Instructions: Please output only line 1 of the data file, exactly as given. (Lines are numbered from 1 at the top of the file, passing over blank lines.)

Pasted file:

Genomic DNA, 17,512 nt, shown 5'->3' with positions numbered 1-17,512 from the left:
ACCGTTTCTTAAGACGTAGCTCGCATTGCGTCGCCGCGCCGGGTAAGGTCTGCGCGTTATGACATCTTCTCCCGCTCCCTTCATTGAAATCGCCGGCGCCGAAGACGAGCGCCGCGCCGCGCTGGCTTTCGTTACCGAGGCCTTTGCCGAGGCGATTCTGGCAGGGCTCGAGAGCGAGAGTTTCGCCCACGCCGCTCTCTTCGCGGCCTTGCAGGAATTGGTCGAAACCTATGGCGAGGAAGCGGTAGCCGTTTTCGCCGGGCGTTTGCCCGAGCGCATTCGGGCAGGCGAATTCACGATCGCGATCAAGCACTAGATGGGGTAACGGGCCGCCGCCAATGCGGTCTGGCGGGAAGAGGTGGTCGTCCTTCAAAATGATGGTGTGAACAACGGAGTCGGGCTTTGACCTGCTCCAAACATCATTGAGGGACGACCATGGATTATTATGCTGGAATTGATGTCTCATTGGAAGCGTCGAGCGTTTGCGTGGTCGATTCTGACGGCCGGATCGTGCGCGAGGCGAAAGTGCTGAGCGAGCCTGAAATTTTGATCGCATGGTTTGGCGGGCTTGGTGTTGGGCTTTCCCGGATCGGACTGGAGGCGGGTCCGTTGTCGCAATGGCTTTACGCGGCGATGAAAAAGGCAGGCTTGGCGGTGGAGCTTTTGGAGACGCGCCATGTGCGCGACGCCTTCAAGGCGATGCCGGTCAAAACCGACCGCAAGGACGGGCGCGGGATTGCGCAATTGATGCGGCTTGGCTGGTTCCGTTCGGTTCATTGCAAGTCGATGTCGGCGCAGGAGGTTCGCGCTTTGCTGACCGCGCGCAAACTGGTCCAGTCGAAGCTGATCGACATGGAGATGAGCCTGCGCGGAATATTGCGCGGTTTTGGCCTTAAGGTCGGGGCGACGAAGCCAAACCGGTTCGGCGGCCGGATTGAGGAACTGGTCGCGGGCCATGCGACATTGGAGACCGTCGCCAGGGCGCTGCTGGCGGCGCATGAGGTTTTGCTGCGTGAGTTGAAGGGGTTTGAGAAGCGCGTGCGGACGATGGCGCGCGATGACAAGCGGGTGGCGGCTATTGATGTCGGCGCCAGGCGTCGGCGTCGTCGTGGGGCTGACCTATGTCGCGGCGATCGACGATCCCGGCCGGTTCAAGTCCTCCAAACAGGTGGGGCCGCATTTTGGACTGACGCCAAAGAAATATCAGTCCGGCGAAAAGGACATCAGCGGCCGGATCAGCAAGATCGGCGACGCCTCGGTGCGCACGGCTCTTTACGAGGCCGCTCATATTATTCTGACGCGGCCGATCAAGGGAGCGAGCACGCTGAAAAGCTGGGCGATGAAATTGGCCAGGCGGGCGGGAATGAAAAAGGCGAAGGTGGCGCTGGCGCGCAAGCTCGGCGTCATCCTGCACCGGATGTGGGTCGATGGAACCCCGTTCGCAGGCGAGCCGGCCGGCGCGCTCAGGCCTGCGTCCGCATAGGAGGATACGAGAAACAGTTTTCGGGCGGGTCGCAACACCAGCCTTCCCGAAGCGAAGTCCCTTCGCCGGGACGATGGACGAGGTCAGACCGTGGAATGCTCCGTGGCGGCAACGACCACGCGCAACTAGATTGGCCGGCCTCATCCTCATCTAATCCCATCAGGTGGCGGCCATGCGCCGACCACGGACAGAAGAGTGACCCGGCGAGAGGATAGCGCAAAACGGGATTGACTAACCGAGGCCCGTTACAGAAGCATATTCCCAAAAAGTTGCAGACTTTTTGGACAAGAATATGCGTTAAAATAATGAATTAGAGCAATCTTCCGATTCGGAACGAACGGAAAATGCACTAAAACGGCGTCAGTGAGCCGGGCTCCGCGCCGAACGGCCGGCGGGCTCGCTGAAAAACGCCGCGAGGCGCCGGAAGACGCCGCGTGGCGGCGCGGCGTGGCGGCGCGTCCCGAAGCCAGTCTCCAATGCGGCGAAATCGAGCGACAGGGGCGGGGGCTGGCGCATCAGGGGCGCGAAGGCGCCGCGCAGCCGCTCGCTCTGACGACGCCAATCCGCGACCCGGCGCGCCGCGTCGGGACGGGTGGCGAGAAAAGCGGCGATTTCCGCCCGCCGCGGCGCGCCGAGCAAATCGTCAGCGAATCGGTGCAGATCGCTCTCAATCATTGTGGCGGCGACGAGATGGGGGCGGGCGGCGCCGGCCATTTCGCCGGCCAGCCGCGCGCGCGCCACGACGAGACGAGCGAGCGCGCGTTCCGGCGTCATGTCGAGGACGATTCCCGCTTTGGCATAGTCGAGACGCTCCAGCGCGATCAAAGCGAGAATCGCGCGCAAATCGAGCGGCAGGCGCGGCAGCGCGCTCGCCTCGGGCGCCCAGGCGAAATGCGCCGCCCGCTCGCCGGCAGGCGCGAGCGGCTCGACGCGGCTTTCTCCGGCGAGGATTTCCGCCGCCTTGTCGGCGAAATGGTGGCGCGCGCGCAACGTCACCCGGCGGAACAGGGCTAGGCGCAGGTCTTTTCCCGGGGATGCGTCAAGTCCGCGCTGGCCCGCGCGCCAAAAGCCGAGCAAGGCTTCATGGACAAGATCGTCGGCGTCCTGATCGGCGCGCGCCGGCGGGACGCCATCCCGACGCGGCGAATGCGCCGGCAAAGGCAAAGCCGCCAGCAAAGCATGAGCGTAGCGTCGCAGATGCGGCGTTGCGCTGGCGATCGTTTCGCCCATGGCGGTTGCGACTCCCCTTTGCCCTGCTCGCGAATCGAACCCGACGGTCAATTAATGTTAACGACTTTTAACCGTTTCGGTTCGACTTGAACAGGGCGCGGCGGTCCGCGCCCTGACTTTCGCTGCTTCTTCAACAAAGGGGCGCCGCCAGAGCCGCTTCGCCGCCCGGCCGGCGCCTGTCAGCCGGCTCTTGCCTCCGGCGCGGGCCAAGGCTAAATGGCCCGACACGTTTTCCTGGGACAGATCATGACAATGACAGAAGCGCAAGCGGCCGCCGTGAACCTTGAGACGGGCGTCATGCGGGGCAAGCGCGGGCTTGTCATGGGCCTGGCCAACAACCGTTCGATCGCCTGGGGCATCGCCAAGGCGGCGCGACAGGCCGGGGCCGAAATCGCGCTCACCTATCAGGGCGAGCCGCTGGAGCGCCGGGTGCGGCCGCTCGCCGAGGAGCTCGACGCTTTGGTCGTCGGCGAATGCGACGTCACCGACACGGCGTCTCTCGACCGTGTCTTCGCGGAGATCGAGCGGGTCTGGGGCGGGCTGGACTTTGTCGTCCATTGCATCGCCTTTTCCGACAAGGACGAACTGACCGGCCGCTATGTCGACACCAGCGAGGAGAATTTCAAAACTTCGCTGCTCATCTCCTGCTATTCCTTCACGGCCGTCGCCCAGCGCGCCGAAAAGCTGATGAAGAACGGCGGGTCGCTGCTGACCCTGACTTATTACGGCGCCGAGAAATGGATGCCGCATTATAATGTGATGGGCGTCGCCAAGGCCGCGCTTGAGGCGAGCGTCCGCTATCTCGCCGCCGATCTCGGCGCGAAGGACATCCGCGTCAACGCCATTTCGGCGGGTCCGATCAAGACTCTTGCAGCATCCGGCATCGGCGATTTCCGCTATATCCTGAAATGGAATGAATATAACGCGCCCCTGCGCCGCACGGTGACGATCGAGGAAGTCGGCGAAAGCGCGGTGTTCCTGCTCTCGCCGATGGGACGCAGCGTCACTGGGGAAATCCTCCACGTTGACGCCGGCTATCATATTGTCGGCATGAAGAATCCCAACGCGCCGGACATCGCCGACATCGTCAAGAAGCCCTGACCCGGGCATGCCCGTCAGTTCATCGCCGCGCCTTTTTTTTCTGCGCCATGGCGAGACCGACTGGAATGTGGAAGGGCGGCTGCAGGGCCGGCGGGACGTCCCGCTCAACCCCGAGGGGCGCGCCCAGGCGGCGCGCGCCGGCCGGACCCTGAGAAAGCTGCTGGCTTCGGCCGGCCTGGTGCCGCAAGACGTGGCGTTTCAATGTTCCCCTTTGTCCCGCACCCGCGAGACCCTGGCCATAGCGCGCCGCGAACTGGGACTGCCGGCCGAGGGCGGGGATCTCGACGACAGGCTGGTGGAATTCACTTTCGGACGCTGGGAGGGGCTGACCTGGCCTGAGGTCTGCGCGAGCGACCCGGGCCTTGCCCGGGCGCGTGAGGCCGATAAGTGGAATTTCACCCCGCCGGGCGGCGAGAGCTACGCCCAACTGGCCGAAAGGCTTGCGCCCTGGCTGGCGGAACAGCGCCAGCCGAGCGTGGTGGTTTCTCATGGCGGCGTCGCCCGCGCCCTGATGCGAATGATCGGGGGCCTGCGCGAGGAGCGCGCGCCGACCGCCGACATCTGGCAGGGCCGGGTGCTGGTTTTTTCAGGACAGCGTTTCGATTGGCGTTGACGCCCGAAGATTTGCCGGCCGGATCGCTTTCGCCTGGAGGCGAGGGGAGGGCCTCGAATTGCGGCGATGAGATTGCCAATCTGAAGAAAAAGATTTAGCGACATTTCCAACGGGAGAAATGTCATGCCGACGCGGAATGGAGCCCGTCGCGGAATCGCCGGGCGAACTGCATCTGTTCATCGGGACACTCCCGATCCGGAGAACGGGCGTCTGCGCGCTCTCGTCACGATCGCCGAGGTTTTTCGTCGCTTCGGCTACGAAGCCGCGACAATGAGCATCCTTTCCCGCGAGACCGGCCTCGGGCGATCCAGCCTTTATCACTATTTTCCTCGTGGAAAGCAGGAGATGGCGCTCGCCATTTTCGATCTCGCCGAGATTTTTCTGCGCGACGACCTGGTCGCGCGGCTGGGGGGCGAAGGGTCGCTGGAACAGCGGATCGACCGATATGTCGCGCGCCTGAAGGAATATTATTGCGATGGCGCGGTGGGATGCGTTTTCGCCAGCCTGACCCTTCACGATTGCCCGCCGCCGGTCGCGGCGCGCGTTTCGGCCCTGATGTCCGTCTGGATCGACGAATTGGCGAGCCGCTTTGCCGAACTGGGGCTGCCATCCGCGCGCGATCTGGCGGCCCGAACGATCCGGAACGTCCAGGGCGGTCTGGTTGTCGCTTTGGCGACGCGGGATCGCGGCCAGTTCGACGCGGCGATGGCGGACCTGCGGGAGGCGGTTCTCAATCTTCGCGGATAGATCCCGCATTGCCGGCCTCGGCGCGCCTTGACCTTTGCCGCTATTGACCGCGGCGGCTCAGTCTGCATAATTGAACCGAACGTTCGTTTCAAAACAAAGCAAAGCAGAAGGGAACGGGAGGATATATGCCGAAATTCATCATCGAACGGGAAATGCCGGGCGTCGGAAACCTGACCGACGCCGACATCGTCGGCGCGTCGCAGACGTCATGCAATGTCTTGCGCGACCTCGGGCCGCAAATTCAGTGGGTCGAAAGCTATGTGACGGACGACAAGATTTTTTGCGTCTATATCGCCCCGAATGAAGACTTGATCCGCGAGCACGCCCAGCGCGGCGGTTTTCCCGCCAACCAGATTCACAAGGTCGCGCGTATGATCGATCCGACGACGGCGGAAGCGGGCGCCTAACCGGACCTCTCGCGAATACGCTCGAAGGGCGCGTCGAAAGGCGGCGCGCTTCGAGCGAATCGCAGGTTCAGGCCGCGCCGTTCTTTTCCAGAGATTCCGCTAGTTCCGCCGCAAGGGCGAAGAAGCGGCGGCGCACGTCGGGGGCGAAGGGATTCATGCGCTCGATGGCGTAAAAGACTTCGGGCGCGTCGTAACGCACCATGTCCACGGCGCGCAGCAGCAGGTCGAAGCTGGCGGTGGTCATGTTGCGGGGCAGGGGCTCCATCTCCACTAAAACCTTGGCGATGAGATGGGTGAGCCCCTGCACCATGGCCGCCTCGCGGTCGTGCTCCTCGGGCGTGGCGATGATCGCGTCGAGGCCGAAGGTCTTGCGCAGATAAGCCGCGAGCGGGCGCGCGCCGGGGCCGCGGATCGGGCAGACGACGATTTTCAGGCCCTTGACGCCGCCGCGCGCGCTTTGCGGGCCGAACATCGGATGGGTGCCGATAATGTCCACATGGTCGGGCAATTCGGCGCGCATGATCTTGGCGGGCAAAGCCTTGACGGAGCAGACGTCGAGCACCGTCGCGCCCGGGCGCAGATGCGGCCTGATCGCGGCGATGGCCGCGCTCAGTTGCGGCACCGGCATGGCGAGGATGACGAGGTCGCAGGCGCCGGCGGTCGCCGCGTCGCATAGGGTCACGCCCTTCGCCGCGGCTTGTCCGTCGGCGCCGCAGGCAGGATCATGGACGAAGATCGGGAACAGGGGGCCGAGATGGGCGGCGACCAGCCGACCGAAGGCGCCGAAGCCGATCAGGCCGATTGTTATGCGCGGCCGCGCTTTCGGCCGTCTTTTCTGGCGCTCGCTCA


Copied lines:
Genomic DNA, 17,512 nt, shown 5'->3' with positions numbered 1-17,512 from the left: